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The mission of the Brooklyn Museum is to act as a bridge between the rich artistic heritage of world cultures, as embodied in its collections, and the unique experience of each visitor. Dedicated to the primacy of the visitor experience, committed to excellence in every aspect of its collections and programs, and drawing on both new and traditional tools of communication, interpretation, and presentation, the Museum aims to serve its diverse public as a dynamic, innovative, and welcoming center for learning through the visual arts.

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About the Mut Expedition

Since 1976, the Brooklyn Museum has been carrying out archaeological work at the Temple Precinct of the Goddess Mut at South Karnak, an important religious site for almost two thousand years. Dig Diary invites you to follow the recent work of the expedition in weekly photo journals covering every aspect of our team's activity.

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Friday, February 16, 2007

Working on Site

Pictured above are fragments of stone on the long, and numerous mastabas, or raised platforms found at Mut Temple and many other archaeological sites throughout Egypt. These mastabas provide safe areas to store fragmentary blocks away from the often very salty soil. Soluble salt, by dissolving and recrystalizing within the body of a fragment, can cause a great deal of damage to even very durable stones.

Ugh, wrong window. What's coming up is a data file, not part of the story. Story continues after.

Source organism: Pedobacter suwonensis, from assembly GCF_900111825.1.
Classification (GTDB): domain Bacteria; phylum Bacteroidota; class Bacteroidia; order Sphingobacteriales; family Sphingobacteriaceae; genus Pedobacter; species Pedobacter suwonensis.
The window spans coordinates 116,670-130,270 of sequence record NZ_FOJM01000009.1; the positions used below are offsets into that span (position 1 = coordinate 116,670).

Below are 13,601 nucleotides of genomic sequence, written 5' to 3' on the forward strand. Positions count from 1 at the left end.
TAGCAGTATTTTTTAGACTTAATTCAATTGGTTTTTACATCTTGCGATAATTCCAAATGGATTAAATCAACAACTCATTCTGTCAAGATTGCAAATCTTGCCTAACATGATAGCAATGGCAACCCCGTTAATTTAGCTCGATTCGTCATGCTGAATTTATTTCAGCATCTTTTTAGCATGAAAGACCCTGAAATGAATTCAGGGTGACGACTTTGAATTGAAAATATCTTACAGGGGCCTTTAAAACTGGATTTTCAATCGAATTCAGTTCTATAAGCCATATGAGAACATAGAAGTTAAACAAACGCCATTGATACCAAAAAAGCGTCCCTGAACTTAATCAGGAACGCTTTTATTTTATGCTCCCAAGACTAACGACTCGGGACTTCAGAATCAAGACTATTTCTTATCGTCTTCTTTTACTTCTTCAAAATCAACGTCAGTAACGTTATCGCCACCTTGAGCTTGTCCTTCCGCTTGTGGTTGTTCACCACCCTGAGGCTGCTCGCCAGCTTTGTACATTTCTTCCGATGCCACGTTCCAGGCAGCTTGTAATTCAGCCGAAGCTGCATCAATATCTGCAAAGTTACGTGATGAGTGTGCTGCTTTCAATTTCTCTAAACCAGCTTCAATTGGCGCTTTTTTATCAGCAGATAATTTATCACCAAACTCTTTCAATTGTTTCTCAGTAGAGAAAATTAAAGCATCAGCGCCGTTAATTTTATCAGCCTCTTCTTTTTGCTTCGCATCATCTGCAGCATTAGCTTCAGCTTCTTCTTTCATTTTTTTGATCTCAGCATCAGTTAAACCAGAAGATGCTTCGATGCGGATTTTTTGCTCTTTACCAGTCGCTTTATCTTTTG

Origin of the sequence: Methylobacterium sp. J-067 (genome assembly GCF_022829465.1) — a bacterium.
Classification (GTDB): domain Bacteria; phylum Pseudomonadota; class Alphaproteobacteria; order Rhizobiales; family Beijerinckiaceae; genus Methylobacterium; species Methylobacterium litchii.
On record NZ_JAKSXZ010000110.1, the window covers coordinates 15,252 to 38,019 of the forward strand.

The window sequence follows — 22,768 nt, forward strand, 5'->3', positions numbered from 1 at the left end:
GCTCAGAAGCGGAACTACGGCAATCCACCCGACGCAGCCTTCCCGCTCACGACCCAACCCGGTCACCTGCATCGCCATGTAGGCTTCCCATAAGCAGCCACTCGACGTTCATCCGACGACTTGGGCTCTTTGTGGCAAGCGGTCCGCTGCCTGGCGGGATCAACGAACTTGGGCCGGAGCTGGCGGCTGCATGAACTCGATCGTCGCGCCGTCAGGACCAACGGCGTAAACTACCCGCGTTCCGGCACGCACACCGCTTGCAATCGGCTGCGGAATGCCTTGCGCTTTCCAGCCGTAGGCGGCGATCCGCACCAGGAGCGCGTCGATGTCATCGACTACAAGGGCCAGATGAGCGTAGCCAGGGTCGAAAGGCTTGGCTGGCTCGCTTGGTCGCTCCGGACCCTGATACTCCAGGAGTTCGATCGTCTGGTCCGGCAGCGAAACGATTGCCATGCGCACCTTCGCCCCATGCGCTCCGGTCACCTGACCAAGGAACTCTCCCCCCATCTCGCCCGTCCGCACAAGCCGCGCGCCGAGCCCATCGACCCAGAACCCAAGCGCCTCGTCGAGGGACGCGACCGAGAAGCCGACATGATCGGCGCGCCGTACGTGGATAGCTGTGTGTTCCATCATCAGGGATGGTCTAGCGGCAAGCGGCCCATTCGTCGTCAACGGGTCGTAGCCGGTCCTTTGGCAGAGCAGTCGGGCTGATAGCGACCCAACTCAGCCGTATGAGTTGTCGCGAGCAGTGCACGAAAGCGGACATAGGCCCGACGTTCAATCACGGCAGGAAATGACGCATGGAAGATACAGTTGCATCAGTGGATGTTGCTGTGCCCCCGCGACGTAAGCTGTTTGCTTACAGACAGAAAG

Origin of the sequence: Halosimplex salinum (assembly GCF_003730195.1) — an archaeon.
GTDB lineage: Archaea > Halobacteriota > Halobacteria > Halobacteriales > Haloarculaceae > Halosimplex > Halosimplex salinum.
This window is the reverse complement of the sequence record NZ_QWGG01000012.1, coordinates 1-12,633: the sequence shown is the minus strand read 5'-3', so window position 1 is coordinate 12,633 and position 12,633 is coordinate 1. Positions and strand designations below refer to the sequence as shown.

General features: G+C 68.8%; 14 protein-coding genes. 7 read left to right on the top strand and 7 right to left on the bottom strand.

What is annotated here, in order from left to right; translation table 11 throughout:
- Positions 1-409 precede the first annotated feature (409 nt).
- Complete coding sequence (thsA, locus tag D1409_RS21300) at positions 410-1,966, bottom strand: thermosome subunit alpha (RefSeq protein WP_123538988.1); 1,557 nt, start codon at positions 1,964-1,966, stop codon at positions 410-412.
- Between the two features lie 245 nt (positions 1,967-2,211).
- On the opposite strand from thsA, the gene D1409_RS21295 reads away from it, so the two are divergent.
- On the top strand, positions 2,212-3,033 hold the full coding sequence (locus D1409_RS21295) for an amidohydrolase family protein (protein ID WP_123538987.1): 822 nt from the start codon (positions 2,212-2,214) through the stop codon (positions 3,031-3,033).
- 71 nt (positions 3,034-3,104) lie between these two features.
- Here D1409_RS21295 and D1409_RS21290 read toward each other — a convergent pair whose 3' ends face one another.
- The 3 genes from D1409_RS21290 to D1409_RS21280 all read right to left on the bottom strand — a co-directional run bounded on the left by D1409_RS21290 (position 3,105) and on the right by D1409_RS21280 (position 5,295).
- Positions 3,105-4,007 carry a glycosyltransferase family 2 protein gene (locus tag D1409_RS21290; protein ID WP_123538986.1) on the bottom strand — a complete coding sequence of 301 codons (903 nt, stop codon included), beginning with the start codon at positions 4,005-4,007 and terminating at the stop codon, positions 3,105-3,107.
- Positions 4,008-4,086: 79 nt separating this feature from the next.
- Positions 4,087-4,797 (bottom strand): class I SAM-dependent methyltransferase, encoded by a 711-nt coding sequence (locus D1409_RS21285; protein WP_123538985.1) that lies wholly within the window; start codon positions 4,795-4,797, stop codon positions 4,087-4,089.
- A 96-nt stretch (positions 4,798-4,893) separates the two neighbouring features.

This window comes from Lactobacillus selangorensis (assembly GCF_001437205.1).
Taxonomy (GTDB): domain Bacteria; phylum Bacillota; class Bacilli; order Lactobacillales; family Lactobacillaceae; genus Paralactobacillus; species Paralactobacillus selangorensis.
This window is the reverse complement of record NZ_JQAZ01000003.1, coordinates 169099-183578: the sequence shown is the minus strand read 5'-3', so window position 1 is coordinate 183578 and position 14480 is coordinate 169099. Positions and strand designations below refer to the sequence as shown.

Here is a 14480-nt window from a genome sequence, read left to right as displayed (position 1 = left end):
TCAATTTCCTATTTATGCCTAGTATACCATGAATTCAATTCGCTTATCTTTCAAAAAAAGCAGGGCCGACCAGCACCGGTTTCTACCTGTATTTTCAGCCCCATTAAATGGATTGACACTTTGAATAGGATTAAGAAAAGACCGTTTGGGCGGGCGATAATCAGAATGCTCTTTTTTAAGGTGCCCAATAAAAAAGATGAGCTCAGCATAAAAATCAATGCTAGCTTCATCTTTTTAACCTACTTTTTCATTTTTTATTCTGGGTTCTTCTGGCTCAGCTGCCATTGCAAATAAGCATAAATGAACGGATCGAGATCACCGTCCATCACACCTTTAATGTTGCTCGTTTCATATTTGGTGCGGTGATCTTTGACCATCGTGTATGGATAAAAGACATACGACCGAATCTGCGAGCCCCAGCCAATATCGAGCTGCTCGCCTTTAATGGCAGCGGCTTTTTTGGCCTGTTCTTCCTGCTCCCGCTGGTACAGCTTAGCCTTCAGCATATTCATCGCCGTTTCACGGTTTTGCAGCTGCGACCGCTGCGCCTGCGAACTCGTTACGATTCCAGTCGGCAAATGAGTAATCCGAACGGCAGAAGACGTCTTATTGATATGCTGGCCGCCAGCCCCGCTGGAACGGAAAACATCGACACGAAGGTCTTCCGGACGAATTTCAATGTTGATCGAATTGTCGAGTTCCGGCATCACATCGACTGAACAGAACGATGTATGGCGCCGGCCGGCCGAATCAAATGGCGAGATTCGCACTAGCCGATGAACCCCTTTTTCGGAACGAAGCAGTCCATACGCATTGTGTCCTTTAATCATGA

Khaled and I spend much of our time on site, joining fragments. The purpose of this is so that inscriptions are more easily read and frankly, so that these often small fragments do not become lost. In an outdoor environment, we need to use a durable adhesive. In this case, we use an epoxy with a barrier layer of a more reversable adhesive. Making joins that are perfect can be tough.
Often the surfaces are so eroded, there are not good clean areas to join. Also, getting the right balance, so that the pieces stay together while the adhesive cures can be a challenge. At least in Egypt, there is enough sand to make many sandboxes to assist in this effort.

Lisa Bruno
Objects Consevator

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